We all have an important personal mission to accomplish with our life. We need to have the best health possible to make that happen!

In addition, we need to have a personal map of what our mission is and the steps that we will need to take to facilitate the accomplishment of our personal mission.

And sometimes…we need a mentor. Several individuals that I do not know personally serve as mentors to me! Their example, their stories, and their own personal missions inspire me and help me understand what I need to do in my efforts to serve the world through my own personal mission!

I hope you are inspired by today’s story and that you are working everyday to help your own personal mission find its fulfillment!

Jack LaLanne tribute: An inspiring story for seniors and advisors


Jack LaLanne, America’s first health and fitness guru, died Sunday, Jan. 23, 2011 at the age of 96. When I read the article scroll across the newsfeed, it caught me off guard. Usually, when someone dies in their 90s, it’s no surprise. But Jack LaLanne was no ordinary person. He was something of a superman.

In the spring of 2008, I had the great fortune of sitting down with LaLanne for a video interview. At the time, LaLanne, a spry 93, was in New York City promoting his new book, “Fiscal Fitness: 8 Steps to Wealth & Health from America’s Leaders in Fitness and Finance.” LaLanne co-wrote the book with financial expert Matthew J. Rettick. They explained to me how seniors can best upgrade their physical and fiscal health and how those two seemingly diverse topics actually go hand in hand.

In the July 2008 issue of Senior Market Advisor, we ran a story entitled “Super Seniors.” It should come as no surprise that Jack LaLanne was our lead senior in that feature.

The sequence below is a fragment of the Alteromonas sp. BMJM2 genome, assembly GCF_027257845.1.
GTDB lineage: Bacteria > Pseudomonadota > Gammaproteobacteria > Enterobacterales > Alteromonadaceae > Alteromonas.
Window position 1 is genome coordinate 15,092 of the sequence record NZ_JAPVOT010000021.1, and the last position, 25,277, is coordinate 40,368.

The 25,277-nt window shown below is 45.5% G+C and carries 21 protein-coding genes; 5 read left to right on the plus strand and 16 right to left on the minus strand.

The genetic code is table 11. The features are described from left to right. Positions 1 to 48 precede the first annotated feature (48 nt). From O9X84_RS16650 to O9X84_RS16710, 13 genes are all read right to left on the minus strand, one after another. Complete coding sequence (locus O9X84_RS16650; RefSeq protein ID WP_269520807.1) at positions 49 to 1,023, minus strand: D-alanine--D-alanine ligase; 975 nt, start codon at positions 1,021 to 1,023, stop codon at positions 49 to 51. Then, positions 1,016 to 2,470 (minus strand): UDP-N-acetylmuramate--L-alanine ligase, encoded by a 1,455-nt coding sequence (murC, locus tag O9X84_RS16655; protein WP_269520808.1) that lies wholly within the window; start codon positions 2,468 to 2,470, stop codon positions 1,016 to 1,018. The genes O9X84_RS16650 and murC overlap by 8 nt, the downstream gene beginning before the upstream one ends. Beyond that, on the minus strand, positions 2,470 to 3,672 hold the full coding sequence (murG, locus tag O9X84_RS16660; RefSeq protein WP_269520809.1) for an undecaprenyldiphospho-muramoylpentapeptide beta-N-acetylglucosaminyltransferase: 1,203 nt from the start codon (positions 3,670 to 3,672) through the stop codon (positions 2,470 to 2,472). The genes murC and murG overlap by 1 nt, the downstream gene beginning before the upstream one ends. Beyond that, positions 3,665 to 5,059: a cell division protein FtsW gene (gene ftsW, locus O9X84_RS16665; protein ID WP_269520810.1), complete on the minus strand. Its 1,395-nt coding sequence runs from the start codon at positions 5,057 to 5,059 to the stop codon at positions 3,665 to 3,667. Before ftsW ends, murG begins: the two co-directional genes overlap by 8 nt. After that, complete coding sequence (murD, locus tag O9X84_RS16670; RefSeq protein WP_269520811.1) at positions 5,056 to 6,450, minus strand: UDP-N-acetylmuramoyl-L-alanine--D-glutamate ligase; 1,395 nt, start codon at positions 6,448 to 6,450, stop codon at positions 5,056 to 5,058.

As I wrote about LaLanne then:

“People of a certain generation–those growing up in the ’50s and ’60s–remember a familiar figure greeting them from their early morning television sets. Wearing a jumpsuit, sporting a physique carved like a Greek statue, he jumped, lunged and flexed muscles that most people didn’t know existed, all the while barking commands at the audience to get off the couch and join him in this foreign activity called exercise.”

When I spoke to LaLanne in 2008, he wore one of his trademark exercise outfits. When he shook my hand, my hand stung afterwards. He had continued an intense daily exercise regimen and maintained a sharp mind as well as a steadfast attitude regarding fitness and finances.

“Say you’re a multimillionaire, but you’ve got a big belly, health problems, your sex life is gone, you have aches and pains–what good is your money?” he told me in 2008. His words, which were spoken roughly six months prior to the financial meltdown, cast a chilling truth to what LaLanne saw as America’s excesses.

While exercise is his specialty, in writing “Fiscal Fitness,” he explained to me the similarities to being healthy financially and physically. “In both cases, you need to have a plan. So many people are financially bankrupt. It makes you sick. They spend money on this and that, with no plan of what they’re doing. They get to 30 or 40 years old, in debt up to their ears. They need a plan and part of that plan is going to an expert to get out of a financial rut.”

Jack LaLanne had a plan and he stuck to it through self discipline and hard work. I’ll leave you with one of my favorite quotes of his: “How do you build up your bank account? By putting something in it every day. Your health account is no different. What I do today, I am wearing tomorrow. If I put inferior foods in my body today, I’m going to be inferior tomorrow; it’s that simple.”

Story shared from the following website: http://www.thinkadvisor.com/2011/01/25/jack-lalanne-tribute-an-inspiring-story-for-senior

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The Measure of a Life…Creating a Meaningful Life